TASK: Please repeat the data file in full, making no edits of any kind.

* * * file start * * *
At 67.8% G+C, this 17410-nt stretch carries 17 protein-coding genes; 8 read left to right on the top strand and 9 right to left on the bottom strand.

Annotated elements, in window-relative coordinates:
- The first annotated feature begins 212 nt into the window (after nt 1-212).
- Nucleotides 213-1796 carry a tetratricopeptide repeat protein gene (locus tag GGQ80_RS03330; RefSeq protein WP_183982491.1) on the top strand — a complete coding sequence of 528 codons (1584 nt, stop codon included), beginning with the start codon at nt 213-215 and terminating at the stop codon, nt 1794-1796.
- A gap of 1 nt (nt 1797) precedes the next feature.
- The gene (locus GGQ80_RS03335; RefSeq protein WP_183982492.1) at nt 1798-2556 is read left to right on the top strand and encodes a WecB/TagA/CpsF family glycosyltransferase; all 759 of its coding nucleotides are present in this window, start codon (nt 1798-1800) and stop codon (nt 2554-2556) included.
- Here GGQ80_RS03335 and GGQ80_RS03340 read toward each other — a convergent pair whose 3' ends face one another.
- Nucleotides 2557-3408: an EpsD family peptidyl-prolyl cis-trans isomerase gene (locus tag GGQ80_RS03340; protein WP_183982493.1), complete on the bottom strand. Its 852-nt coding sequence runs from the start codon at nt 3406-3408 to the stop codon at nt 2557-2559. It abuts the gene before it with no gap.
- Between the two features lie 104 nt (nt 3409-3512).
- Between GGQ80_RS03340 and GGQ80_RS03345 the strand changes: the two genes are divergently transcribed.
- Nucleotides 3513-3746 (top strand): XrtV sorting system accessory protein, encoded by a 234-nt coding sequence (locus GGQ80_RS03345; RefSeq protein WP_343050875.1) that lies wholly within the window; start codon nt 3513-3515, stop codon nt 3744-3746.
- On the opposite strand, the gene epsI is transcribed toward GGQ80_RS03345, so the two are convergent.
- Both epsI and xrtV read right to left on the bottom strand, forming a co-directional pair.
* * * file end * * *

At 67.8% G+C, this 17410-nt stretch carries 17 protein-coding genes; 8 read left to right on the top strand and 9 right to left on the bottom strand.

Annotated elements, in window-relative coordinates:
- The first annotated feature begins 212 nt into the window (after nt 1-212).
- Nucleotides 213-1796 carry a tetratricopeptide repeat protein gene (locus tag GGQ80_RS03330; RefSeq protein WP_183982491.1) on the top strand — a complete coding sequence of 528 codons (1584 nt, stop codon included), beginning with the start codon at nt 213-215 and terminating at the stop codon, nt 1794-1796.
- A gap of 1 nt (nt 1797) precedes the next feature.
- The gene (locus GGQ80_RS03335; RefSeq protein WP_183982492.1) at nt 1798-2556 is read left to right on the top strand and encodes a WecB/TagA/CpsF family glycosyltransferase; all 759 of its coding nucleotides are present in this window, start codon (nt 1798-1800) and stop codon (nt 2554-2556) included.
- Here GGQ80_RS03335 and GGQ80_RS03340 read toward each other — a convergent pair whose 3' ends face one another.
- Nucleotides 2557-3408: an EpsD family peptidyl-prolyl cis-trans isomerase gene (locus tag GGQ80_RS03340; protein WP_183982493.1), complete on the bottom strand. Its 852-nt coding sequence runs from the start codon at nt 3406-3408 to the stop codon at nt 2557-2559. It abuts the gene before it with no gap.
- Between the two features lie 104 nt (nt 3409-3512).
- Between GGQ80_RS03340 and GGQ80_RS03345 the strand changes: the two genes are divergently transcribed.
- Nucleotides 3513-3746 (top strand): XrtV sorting system accessory protein, encoded by a 234-nt coding sequence (locus GGQ80_RS03345; RefSeq protein WP_343050875.1) that lies wholly within the window; start codon nt 3513-3515, stop codon nt 3744-3746.
- On the opposite strand, the gene epsI is transcribed toward GGQ80_RS03345, so the two are convergent.
- Both epsI and xrtV read right to left on the bottom strand, forming a co-directional pair.